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2D Character Creation : Vlad

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Darkfall writes:

In this series we will be creating a 2D Character for an animated Podcast, Vlogging with Vlad.

Part One - Character Design

In Part One, we will be designing our Character. First I wanted to jot down some things about Vlad. He would be a Crazy Haired, Friendly Vampire with a slightly old fashion sense. We also need to set up a Construction and Detailing Brush. With our Brushes set up we can then draw three Variations of our character.

We first create some Construction (or sketch) lines to block in the shapes. Using our Construction Brush we can keep the lines messy. The main focus is to make sure the basic shapes look good. Then with our Detailing (or Inking) Brush we can go back and draw the details with much more precision.

If (unlike me) you have any kind of drawing skills, you will find it much easier to design your character. Since my drawing skills are lacking I had to go into Edit mode and play around with some of the strokes. We can also use a bunch of tools from Sculpt Mode (though in this video we didn't use it much).

With the the Three Variations done, I decided to mix and match some features of each character (except the Boris Johnson Looking guy at the end) to create the first draft of Vlad. Then with some Color Fills he was ready for Mobility.

Part Two - Rigging

In Part Two, we will be taking our Character and creating an Armature (or Rig) and adding some Constraints, giving our character the ability of movement.

We will need to add the rest of the Body Parts and each of them will need to be a separate stroke. Now we have a couple of options when doing this. Instead of adding a new stroke each time (wasting our time needing to set everything up again) we can just use the original Head Stroke.

Simply add a new layer and draw a body part. Then (in edit mode) select only that part and press P. This will bring up the Separation Menu and we can Separate by stroke. You can do this for all the body parts.

We will need a Neck, Torso, Upper Arm, Lower Arm, Upper Leg, Lower Leg and foot. We can duplicate the Arms and legs to make things even easier. Once we have our pieces we can then add an armature.

Starting with a single bone, we can extrude out the part that we need. Then by adding some rotation, transform and Inverse kinematic Constraints we can make our Armature move more fluidly. IK constraints are really easy to set up and only need to do so once.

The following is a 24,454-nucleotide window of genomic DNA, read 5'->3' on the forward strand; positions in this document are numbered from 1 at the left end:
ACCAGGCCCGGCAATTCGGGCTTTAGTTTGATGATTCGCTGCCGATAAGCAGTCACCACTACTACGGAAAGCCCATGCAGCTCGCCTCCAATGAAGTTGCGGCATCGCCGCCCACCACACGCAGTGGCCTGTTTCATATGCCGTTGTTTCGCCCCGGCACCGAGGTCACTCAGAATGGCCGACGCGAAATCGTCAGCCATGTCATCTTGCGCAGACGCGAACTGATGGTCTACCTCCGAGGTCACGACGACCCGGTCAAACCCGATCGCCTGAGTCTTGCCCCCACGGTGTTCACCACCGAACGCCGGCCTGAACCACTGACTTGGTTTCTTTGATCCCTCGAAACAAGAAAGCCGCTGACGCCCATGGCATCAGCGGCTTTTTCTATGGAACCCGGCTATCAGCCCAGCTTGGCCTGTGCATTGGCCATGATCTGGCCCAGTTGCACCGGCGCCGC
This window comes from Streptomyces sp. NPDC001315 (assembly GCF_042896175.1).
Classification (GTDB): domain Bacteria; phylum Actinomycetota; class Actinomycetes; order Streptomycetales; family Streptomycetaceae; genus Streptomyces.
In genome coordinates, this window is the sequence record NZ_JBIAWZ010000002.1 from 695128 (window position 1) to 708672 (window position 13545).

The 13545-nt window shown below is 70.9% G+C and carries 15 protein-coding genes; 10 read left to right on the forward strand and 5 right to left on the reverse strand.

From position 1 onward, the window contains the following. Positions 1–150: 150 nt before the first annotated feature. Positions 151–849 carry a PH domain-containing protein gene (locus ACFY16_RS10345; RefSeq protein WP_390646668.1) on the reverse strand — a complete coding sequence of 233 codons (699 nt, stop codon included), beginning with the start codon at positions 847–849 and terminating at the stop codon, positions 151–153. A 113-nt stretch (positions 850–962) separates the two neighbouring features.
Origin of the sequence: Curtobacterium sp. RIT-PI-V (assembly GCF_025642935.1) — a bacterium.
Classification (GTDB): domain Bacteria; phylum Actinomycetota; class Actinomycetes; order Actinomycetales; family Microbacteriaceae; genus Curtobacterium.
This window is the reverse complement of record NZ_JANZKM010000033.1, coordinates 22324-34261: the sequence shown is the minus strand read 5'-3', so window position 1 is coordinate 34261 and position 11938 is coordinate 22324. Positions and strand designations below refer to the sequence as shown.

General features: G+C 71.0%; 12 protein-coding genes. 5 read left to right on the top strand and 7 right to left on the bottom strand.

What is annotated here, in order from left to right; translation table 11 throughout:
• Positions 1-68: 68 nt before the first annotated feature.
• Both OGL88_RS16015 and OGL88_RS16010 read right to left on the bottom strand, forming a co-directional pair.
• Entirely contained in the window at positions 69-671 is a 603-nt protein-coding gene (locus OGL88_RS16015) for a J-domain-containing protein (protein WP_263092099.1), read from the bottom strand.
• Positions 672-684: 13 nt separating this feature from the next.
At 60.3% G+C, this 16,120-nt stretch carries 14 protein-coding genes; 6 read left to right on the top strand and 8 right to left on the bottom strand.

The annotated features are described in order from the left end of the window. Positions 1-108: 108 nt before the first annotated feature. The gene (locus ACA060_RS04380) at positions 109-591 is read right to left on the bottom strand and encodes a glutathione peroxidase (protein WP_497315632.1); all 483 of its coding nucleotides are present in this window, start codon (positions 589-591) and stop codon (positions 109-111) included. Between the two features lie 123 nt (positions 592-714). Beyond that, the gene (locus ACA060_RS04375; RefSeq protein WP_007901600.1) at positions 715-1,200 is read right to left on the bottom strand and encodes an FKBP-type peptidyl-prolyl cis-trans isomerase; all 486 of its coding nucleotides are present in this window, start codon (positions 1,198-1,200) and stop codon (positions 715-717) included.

Then we can parent each of the Body Parts to each of the bones. Add a few empties for control and we are done with the Rigging. It's also a good Idea to add everything to a collection.

Part Three - Lip Syncing (and more?)

In Part Three, we will be taking a look at my new favorite Modifier in order to not only Lip Sync but it can be used for a number of other things such as Blinks, Eyebrow Articulation, Hand shapes and more!.

With our character rigged and ready to go we just need to draw some Mouth Shapes. There are plenty of Lip Syncing Mouth Charts available online and I suggest using one of them as a guide.

Once we have our Mouth Shapes we can then use the Timer Offset Modifier. (NOTE: The Timer Offset Modifier is broken in Blender Version 2.92 In the video I am using Version 2.93 I believe the Modifier also works in Some Older Versions of Blender).

This Modifier is really useful, not only for Lip syncing but as I mentioned it's great for other things like Blinks, Expressions and anything else you want to quickly change the pose for.

When it comes to the actual Lip Syncing, you may need to "hold the frame" or extend the mouth position. It will always depend on how fast/slow your character is talking.

For example, in the Video the character says "Hello". We will first add the H shape and extend it for an additional frame. Then the L shape for two frames and then finally the O shape. The Character Extends the O so I think we can hold the position for three or even four frames. Again this will always depend on the speed of your characters Audio.

If we mess things up and the timing is off? Don't worry!. We can move keyframes around and add new ones really easily. It's not too difficult, maybe just time consuming and depending on how long your animation is, you may be there for a little while. In the Animation I had two characters talking for a couple of Minuets and it didn't really take that long.

So in the end it turns out the Grease Pencil is easier to use than I once thought. I enjoyed making these videos and I hope you guys enjoyed them too. If you did enjoy this series be sure to look out for more Grease Pencil Tutorials and thanks for Reading!

 

About Author

John Brook

I make Youtube tutorials for blender Users. From CG and VFX to Animations, Shorts and Asset Creation. I upload tutorials once a week along with any assets we create for you to use in your own projects.

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